Tuesday, July 13

Church helps families with adoptions

This is a heart pulling article from the Tuscaloosa News this past Sunday about my home church, University Church of Christ in Tuscaloosa.

Church helps families with adoptions

University Church of Christ ministry helps families with the adoption process
By Tiffany Stanton Special to The Tuscaloosa News Published: Sunday, July 11, 2010 at 3:30 a.m.

Logan and Lindsey Thrasher know enough about international adoption law to teach a class.

By May they’d already been preparing to wait at least a year and make some extended visits abroad to bring home the one-year-old boy they’d expected to adopt from Uganda.
But last week, the Northport couple filled an unfinished nursery with twin girls born May 4. And Lindsey Thrasher says she’s not sure how she and her husband would have handled the twists and turns of their adoption experience without the prayers and support of the 13 other families at their church who were also in the process of adopting.

“When the opportunity to adopt the girls came up, we had many people on their knees in prayer,” Thrasher said, recalling the way others involved in University Church of Christ’s orphan care ministry responded to their news. “They were so encouraging and also challenged us to be putting our beliefs into practice.”

The other families in the group knew that she and her husband had decided to adopt from Uganda. The couple had shared their progress as they completed the paperwork and research necessary for an international adoption.

So when Thrasher received a phone call on May 3, asking if she and her husband would like to adopt twins expected in July, the other families were able to help the couple make their decision. And when the twins were born the very next day, they urged the Thrashers to search their hearts and Bibles for an answer.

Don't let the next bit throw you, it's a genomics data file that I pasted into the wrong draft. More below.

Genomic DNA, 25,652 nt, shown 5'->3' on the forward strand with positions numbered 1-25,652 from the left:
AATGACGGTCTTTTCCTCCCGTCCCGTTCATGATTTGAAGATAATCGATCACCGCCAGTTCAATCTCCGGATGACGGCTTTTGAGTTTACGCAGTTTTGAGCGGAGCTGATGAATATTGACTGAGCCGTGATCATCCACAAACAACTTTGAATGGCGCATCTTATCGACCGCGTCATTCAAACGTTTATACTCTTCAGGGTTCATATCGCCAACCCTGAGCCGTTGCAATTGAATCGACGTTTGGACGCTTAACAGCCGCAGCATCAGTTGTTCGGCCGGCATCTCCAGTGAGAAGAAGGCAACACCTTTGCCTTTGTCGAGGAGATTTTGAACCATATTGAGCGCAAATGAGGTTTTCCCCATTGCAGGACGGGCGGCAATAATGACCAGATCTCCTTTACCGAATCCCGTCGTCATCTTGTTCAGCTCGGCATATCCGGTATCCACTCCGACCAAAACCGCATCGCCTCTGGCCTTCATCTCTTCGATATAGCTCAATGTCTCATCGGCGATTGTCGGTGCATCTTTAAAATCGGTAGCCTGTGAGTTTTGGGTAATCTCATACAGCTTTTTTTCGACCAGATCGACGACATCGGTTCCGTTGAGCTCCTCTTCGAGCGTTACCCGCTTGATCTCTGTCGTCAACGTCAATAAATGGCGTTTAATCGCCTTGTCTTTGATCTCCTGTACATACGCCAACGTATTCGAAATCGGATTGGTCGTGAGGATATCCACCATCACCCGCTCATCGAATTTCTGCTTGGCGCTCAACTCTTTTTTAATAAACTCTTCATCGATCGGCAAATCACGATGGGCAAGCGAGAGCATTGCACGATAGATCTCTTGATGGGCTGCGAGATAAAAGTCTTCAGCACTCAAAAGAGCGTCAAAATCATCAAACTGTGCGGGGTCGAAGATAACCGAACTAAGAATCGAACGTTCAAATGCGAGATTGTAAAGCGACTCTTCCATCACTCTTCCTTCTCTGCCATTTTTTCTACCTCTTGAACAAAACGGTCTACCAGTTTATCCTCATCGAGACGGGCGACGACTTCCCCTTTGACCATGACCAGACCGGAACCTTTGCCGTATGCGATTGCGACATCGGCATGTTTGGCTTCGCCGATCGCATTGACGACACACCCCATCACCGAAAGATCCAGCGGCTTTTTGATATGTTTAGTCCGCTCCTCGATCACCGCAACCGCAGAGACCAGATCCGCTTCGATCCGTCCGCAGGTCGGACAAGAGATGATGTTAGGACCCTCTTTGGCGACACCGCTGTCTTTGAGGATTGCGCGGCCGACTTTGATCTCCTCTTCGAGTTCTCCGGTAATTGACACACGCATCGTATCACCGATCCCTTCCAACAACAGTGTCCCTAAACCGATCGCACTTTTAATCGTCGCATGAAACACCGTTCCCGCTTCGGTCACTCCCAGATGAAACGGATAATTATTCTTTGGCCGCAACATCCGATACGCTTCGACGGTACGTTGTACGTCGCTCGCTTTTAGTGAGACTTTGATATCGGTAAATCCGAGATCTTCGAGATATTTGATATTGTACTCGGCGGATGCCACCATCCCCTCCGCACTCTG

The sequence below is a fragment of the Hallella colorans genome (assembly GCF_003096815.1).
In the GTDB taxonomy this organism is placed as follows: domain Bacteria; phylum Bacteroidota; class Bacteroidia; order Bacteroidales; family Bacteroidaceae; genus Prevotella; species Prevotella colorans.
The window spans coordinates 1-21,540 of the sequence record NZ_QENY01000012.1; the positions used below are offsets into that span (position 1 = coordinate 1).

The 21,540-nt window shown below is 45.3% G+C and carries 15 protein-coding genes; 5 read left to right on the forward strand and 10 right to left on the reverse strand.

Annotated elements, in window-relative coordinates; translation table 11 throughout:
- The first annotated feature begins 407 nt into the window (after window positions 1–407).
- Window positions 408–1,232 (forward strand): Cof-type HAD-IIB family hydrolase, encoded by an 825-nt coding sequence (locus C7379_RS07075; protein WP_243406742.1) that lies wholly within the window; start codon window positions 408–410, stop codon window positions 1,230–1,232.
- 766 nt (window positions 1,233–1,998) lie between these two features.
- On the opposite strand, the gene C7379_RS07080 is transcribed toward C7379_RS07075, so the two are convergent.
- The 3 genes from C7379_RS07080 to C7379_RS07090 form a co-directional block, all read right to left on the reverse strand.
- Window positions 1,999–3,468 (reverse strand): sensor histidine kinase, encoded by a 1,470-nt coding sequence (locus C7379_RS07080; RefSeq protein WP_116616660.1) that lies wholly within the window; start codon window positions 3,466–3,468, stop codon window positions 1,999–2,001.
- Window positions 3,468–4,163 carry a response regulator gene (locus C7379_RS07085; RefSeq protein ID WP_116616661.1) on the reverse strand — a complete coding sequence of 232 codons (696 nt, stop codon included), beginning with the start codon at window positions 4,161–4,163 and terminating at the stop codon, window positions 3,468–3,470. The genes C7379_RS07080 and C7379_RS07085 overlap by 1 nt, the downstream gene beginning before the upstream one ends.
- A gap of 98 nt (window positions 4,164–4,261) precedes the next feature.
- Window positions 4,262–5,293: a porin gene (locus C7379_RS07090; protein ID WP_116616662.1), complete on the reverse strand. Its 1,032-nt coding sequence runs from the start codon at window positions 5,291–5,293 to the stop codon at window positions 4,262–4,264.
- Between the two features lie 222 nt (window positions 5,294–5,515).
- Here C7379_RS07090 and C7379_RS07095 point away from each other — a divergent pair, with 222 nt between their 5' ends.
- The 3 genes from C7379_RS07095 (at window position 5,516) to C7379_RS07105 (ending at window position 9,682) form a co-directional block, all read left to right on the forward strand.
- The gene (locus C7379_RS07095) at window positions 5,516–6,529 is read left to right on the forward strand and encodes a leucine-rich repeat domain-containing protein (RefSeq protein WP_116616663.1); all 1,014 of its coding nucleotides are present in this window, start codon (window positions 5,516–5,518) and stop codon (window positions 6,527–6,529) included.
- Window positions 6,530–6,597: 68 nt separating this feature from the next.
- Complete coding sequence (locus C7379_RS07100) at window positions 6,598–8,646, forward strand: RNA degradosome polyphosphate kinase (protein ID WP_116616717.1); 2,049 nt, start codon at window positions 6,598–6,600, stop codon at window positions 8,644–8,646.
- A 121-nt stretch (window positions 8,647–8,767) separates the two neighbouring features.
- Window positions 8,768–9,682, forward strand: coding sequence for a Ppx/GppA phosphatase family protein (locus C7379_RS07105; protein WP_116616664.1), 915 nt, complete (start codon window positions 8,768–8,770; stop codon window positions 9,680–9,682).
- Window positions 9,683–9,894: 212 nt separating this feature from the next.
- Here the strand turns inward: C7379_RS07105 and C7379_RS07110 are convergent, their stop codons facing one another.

That’s exactly what Duane Dixon, the church’s campus minister, hoped would happen when he brought the families together in the ministry, created to help adopting couples keep their faith in God. Dixon said the process is one Christians are called to endure.

“Faith-filled churches must take the lead, and should be the No. 1 advocate for children without families,” he said in a recent e-mail. “The very scriptures which should direct our lives as Christians could not be more clear — the people of God, as described in the Bible, are charged to care for orphans.”

He says he became convinced of the need — and of Christians’ call to fill it — after a night of prayer in spring 2009, when his wife, Jenny, said she wanted to adopt. He wasn’t so sure, until he awoke that morning convinced that the care of orphans was a Christian duty as well as a joy.

In the following months, as he, his wife and three biological children began the process of adopting an infant girl from Ethiopia, he discovered that several others in their church were also adopting.

“It wasn’t like a bunch of us got together and said ‘Let’s all adopt,’ ” said Tesney Davis, who, along with her husband, comprised one of the first couples to join what had originally been a support group. “It was many of us just realizing that we were all going through the same thing at the same time. And I strongly believe it’s the Holy Spirit working.”

Dixon said he’s modeling the church’s orphan care ministry after one begun at Rick Warren’s Saddleback Church in Lake Forest, Calif.

The Church at Brook Hills in Birmingham also has an orphan care program, Dixon said. But he says he doesn’t know of any others, and he’s hoping that University Church of Christ might help lead the way.

“Many families choose not to adopt because the task simply seems too daunting,” he said. “This new ministry team hopes to blaze a new trail and create a support network that makes adoption completely possible for many more.”

Lindsey Thrasher said the group’s prayers and support alone might have been enough to carry her and her husband through their adoption experience.